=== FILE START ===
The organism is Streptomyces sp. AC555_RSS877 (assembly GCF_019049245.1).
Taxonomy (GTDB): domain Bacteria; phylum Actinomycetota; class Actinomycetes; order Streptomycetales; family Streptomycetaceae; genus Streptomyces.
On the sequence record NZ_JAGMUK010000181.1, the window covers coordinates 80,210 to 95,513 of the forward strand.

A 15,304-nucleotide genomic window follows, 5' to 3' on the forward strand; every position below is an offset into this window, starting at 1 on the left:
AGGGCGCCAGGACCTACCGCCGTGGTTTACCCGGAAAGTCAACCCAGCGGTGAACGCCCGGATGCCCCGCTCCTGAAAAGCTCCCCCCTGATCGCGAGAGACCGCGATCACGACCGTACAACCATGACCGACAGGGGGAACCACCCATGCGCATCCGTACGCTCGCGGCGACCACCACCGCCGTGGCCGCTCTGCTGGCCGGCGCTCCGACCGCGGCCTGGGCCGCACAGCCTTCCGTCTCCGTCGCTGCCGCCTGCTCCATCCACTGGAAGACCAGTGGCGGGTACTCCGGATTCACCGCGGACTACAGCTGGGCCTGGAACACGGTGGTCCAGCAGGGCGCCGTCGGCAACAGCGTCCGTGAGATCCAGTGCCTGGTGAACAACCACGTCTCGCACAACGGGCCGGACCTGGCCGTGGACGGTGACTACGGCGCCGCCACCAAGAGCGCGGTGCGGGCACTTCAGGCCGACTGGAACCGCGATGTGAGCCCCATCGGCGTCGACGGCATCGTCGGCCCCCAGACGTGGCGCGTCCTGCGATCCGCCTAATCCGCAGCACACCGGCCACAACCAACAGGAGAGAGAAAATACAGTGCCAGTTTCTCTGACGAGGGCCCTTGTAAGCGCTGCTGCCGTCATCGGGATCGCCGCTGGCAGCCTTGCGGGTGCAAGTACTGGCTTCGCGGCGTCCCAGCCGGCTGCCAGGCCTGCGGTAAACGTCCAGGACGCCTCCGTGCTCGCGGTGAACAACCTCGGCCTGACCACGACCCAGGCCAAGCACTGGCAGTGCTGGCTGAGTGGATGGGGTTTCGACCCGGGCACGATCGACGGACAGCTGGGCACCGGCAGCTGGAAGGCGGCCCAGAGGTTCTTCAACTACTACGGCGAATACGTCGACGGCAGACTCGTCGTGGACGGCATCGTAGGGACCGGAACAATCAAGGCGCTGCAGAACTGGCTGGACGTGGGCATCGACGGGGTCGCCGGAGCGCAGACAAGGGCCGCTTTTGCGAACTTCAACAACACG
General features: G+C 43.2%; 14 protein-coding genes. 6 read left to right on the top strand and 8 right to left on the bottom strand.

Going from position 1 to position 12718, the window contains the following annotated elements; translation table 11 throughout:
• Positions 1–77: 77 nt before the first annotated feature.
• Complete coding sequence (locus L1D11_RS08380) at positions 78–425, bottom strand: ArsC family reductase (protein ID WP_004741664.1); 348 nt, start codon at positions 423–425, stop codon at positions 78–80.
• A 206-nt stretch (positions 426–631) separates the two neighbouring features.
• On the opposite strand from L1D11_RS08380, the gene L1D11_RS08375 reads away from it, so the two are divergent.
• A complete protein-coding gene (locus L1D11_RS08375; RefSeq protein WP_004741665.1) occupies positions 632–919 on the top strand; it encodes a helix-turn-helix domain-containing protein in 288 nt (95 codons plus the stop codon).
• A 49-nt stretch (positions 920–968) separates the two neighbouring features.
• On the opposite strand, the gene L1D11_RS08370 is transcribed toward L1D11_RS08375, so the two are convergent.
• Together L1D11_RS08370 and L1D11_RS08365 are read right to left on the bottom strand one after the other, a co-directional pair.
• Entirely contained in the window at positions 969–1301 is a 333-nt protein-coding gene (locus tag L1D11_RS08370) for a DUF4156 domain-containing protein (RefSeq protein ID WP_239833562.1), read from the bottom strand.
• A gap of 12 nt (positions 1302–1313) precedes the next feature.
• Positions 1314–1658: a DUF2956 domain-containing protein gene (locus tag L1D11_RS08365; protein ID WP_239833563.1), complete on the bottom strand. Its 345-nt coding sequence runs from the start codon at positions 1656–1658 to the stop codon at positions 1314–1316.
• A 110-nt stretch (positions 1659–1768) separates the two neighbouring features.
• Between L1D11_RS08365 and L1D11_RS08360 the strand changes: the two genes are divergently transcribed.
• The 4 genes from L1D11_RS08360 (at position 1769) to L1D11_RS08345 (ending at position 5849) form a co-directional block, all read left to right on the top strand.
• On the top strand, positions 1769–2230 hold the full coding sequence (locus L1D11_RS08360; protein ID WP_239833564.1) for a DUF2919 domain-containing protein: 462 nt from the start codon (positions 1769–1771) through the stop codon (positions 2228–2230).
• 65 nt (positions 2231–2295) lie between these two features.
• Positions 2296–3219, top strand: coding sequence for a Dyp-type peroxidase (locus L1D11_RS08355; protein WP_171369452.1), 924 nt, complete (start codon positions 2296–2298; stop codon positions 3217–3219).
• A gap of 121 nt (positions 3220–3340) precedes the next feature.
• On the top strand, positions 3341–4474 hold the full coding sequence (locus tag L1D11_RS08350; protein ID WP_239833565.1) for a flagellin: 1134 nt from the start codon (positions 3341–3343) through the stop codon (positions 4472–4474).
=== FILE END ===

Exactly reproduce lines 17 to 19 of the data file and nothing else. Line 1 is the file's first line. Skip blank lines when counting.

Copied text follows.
• A gap of 12 nt (positions 1302–1313) precedes the next feature.
• Positions 1314–1658: a DUF2956 domain-containing protein gene (locus tag L1D11_RS08365; protein ID WP_239833563.1), complete on the bottom strand. Its 345-nt coding sequence runs from the start codon at positions 1656–1658 to the stop codon at positions 1314–1316.
• A 110-nt stretch (positions 1659–1768) separates the two neighbouring features.